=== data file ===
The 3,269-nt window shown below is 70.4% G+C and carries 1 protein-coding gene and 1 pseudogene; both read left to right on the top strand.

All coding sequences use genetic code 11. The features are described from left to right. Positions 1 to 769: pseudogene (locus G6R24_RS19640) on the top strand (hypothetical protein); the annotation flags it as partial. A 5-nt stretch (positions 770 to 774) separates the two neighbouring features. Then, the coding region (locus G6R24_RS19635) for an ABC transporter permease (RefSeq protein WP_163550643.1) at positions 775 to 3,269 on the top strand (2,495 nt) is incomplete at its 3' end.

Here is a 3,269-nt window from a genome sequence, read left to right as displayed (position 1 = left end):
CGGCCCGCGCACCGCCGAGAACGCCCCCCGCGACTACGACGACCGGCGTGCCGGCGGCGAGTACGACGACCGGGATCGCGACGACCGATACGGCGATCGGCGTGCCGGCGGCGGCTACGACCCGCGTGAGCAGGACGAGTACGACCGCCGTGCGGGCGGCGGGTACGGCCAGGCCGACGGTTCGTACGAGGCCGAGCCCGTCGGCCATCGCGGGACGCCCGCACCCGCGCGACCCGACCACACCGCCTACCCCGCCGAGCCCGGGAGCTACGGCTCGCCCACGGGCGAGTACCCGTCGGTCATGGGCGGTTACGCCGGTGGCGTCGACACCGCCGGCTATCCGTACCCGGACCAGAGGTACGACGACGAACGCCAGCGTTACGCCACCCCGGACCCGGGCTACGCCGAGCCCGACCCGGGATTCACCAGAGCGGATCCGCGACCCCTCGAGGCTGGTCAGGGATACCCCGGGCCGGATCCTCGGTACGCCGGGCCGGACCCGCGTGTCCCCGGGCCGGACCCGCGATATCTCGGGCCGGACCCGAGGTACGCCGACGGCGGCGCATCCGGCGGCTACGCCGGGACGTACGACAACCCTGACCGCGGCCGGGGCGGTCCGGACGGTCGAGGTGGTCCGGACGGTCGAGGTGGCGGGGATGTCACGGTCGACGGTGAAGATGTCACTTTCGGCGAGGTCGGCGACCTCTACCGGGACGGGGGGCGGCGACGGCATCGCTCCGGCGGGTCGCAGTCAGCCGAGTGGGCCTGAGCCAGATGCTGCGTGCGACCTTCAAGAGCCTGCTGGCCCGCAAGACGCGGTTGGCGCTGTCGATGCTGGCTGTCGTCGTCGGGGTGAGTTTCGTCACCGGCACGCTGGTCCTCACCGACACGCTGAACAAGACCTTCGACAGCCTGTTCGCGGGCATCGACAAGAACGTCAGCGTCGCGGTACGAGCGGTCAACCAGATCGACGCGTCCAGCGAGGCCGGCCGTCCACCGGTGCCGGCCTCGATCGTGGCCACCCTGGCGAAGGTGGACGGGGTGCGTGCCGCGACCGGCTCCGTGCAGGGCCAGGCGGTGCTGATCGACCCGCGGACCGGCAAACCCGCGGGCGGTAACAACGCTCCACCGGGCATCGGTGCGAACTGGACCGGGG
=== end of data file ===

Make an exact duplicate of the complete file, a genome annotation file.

The 3,269-nt window shown below is 70.4% G+C and carries 1 protein-coding gene and 1 pseudogene; both read left to right on the top strand.

All coding sequences use genetic code 11. The features are described from left to right. Positions 1 to 769: pseudogene (locus G6R24_RS19640) on the top strand (hypothetical protein); the annotation flags it as partial. A 5-nt stretch (positions 770 to 774) separates the two neighbouring features. Then, the coding region (locus G6R24_RS19635) for an ABC transporter permease (RefSeq protein WP_163550643.1) at positions 775 to 3,269 on the top strand (2,495 nt) is incomplete at its 3' end.

Here is a 3,269-nt window from a genome sequence, read left to right as displayed (position 1 = left end):
CGGCCCGCGCACCGCCGAGAACGCCCCCCGCGACTACGACGACCGGCGTGCCGGCGGCGAGTACGACGACCGGGATCGCGACGACCGATACGGCGATCGGCGTGCCGGCGGCGGCTACGACCCGCGTGAGCAGGACGAGTACGACCGCCGTGCGGGCGGCGGGTACGGCCAGGCCGACGGTTCGTACGAGGCCGAGCCCGTCGGCCATCGCGGGACGCCCGCACCCGCGCGACCCGACCACACCGCCTACCCCGCCGAGCCCGGGAGCTACGGCTCGCCCACGGGCGAGTACCCGTCGGTCATGGGCGGTTACGCCGGTGGCGTCGACACCGCCGGCTATCCGTACCCGGACCAGAGGTACGACGACGAACGCCAGCGTTACGCCACCCCGGACCCGGGCTACGCCGAGCCCGACCCGGGATTCACCAGAGCGGATCCGCGACCCCTCGAGGCTGGTCAGGGATACCCCGGGCCGGATCCTCGGTACGCCGGGCCGGACCCGCGTGTCCCCGGGCCGGACCCGCGATATCTCGGGCCGGACCCGAGGTACGCCGACGGCGGCGCATCCGGCGGCTACGCCGGGACGTACGACAACCCTGACCGCGGCCGGGGCGGTCCGGACGGTCGAGGTGGTCCGGACGGTCGAGGTGGCGGGGATGTCACGGTCGACGGTGAAGATGTCACTTTCGGCGAGGTCGGCGACCTCTACCGGGACGGGGGGCGGCGACGGCATCGCTCCGGCGGGTCGCAGTCAGCCGAGTGGGCCTGAGCCAGATGCTGCGTGCGACCTTCAAGAGCCTGCTGGCCCGCAAGACGCGGTTGGCGCTGTCGATGCTGGCTGTCGTCGTCGGGGTGAGTTTCGTCACCGGCACGCTGGTCCTCACCGACACGCTGAACAAGACCTTCGACAGCCTGTTCGCGGGCATCGACAAGAACGTCAGCGTCGCGGTACGAGCGGTCAACCAGATCGACGCGTCCAGCGAGGCCGGCCGTCCACCGGTGCCGGCCTCGATCGTGGCCACCCTGGCGAAGGTGGACGGGGTGCGTGCCGCGACCGGCTCCGTGCAGGGCCAGGCGGTGCTGATCGACCCGCGGACCGGCAAACCCGCGGGCGGTAACAACGCTCCACCGGGCATCGGTGCGAACTGGACCGGGG